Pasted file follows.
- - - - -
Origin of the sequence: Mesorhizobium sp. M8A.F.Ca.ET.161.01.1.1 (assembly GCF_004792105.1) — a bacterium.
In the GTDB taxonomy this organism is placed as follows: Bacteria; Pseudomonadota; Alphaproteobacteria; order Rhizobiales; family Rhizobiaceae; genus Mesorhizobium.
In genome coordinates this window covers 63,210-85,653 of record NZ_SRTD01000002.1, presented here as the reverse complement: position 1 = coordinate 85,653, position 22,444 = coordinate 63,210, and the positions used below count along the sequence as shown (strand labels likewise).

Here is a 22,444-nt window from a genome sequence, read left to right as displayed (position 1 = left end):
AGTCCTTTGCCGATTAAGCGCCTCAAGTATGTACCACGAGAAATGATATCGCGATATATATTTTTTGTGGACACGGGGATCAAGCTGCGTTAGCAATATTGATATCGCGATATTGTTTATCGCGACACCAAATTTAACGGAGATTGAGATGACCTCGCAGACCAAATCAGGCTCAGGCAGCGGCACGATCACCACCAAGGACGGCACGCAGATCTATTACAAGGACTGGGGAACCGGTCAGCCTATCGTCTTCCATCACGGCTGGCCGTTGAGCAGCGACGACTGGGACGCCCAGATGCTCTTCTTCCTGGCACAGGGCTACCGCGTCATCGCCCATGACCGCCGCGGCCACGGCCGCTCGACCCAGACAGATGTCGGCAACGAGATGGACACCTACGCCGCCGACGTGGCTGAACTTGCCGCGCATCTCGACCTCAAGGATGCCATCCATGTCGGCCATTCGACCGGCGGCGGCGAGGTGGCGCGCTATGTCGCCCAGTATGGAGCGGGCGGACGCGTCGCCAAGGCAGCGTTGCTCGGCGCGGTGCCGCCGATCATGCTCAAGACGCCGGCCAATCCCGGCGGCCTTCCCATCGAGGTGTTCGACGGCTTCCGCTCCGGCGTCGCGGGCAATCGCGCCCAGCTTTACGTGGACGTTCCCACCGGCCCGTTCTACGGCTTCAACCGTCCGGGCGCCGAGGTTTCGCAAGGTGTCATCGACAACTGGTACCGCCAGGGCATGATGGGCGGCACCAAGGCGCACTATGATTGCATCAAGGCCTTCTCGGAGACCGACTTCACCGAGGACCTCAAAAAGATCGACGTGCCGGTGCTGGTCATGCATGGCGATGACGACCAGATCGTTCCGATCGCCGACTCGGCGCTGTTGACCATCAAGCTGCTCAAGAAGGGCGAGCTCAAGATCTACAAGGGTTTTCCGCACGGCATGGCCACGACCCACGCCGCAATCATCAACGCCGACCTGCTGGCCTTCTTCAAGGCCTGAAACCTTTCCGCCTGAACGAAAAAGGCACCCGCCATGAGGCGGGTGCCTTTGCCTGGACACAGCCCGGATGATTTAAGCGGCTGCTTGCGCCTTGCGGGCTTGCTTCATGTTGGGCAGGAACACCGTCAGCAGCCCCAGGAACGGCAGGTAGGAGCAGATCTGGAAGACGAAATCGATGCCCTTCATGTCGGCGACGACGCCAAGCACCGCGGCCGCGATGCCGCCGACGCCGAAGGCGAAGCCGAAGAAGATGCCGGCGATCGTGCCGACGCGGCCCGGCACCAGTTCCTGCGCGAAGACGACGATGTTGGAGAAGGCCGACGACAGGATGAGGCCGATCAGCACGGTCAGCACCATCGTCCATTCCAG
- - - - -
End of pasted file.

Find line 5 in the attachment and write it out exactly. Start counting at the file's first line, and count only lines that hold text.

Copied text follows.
AGTCCTTTGCCGATTAAGCGCCTCAAGTATGTACCACGAGAAATGATATCGCGATATATATTTTTTGTGGACACGGGGATCAAGCTGCGTTAGCAATATTGATATCGCGATATTGTTTATCGCGACACCAAATTTAACGGAGATTGAGATGACCTCGCAGACCAAATCAGGCTCAGGCAGCGGCACGATCACCACCAAGGACGGCACGCAGATCTATTACAAGGACTGGGGAACCGGTCAGCCTATCGTCTTCCATCACGGCTGGCCGTTGAGCAGCGACGACTGGGACGCCCAGATGCTCTTCTTCCTGGCACAGGGCTACCGCGTCATCGCCCATGACCGCCGCGGCCACGGCCGCTCGACCCAGACAGATGTCGGCAACGAGATGGACACCTACGCCGCCGACGTGGCTGAACTTGCCGCGCATCTCGACCTCAAGGATGCCATCCATGTCGGCCATTCGACCGGCGGCGGCGAGGTGGCGCGCTATGTCGCCCAGTATGGAGCGGGCGGACGCGTCGCCAAGGCAGCGTTGCTCGGCGCGGTGCCGCCGATCATGCTCAAGACGCCGGCCAATCCCGGCGGCCTTCCCATCGAGGTGTTCGACGGCTTCCGCTCCGGCGTCGCGGGCAATCGCGCCCAGCTTTACGTGGACGTTCCCACCGGCCCGTTCTACGGCTTCAACCGTCCGGGCGCCGAGGTTTCGCAAGGTGTCATCGACAACTGGTACCGCCAGGGCATGATGGGCGGCACCAAGGCGCACTATGATTGCATCAAGGCCTTCTCGGAGACCGACTTCACCGAGGACCTCAAAAAGATCGACGTGCCGGTGCTGGTCATGCATGGCGATGACGACCAGATCGTTCCGATCGCCGACTCGGCGCTGTTGACCATCAAGCTGCTCAAGAAGGGCGAGCTCAAGATCTACAAGGGTTTTCCGCACGGCATGGCCACGACCCACGCCGCAATCATCAACGCCGACCTGCTGGCCTTCTTCAAGGCCTGAAACCTTTCCGCCTGAACGAAAAAGGCACCCGCCATGAGGCGGGTGCCTTTGCCTGGACACAGCCCGGATGATTTAAGCGGCTGCTTGCGCCTTGCGGGCTTGCTTCATGTTGGGCAGGAACACCGTCAGCAGCCCCAGGAACGGCAGGTAGGAGCAGATCTGGAAGACGAAATCGATGCCCTTCATGTCGGCGACGACGCCAAGCACCGCGGCCGCGATGCCGCCGACGCCGAAGGCGAAGCCGAAGAAGATGCCGGCGATCGTGCCGACGCGGCCCGGCACCAGTTCCTGCGCGAAGACGACGATGTTGGAGAAGGCCGACGACAGGATGAGGCCGATCAGCACGGTCAGCACCATCGTCCATTCCAG